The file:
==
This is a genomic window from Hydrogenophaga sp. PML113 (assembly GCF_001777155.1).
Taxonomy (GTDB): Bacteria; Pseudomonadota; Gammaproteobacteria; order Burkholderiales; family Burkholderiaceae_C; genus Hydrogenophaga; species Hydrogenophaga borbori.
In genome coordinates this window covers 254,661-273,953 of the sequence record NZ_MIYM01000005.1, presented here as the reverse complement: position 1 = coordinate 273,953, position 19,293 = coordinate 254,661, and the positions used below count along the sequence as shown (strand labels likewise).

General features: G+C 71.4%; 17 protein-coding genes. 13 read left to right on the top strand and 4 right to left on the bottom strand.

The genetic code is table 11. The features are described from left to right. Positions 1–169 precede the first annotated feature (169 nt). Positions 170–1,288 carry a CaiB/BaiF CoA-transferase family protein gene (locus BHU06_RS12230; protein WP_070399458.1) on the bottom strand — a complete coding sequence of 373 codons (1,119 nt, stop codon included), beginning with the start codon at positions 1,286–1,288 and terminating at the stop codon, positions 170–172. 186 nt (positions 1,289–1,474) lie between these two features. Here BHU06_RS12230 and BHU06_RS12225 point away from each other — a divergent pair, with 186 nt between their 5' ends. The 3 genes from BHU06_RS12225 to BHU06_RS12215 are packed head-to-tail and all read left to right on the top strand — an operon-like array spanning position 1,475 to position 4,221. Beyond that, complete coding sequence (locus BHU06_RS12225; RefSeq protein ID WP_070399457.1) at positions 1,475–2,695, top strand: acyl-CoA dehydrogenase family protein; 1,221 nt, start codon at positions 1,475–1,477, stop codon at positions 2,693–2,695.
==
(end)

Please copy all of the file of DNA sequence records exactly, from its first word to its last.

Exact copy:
This is a genomic window from Hydrogenophaga sp. PML113 (assembly GCF_001777155.1).
Taxonomy (GTDB): Bacteria; Pseudomonadota; Gammaproteobacteria; order Burkholderiales; family Burkholderiaceae_C; genus Hydrogenophaga; species Hydrogenophaga borbori.
In genome coordinates this window covers 254,661-273,953 of the sequence record NZ_MIYM01000005.1, presented here as the reverse complement: position 1 = coordinate 273,953, position 19,293 = coordinate 254,661, and the positions used below count along the sequence as shown (strand labels likewise).

General features: G+C 71.4%; 17 protein-coding genes. 13 read left to right on the top strand and 4 right to left on the bottom strand.

The genetic code is table 11. The features are described from left to right. Positions 1–169 precede the first annotated feature (169 nt). Positions 170–1,288 carry a CaiB/BaiF CoA-transferase family protein gene (locus BHU06_RS12230; protein WP_070399458.1) on the bottom strand — a complete coding sequence of 373 codons (1,119 nt, stop codon included), beginning with the start codon at positions 1,286–1,288 and terminating at the stop codon, positions 170–172. 186 nt (positions 1,289–1,474) lie between these two features. Here BHU06_RS12230 and BHU06_RS12225 point away from each other — a divergent pair, with 186 nt between their 5' ends. The 3 genes from BHU06_RS12225 to BHU06_RS12215 are packed head-to-tail and all read left to right on the top strand — an operon-like array spanning position 1,475 to position 4,221. Beyond that, complete coding sequence (locus BHU06_RS12225; RefSeq protein ID WP_070399457.1) at positions 1,475–2,695, top strand: acyl-CoA dehydrogenase family protein; 1,221 nt, start codon at positions 1,475–1,477, stop codon at positions 2,693–2,695.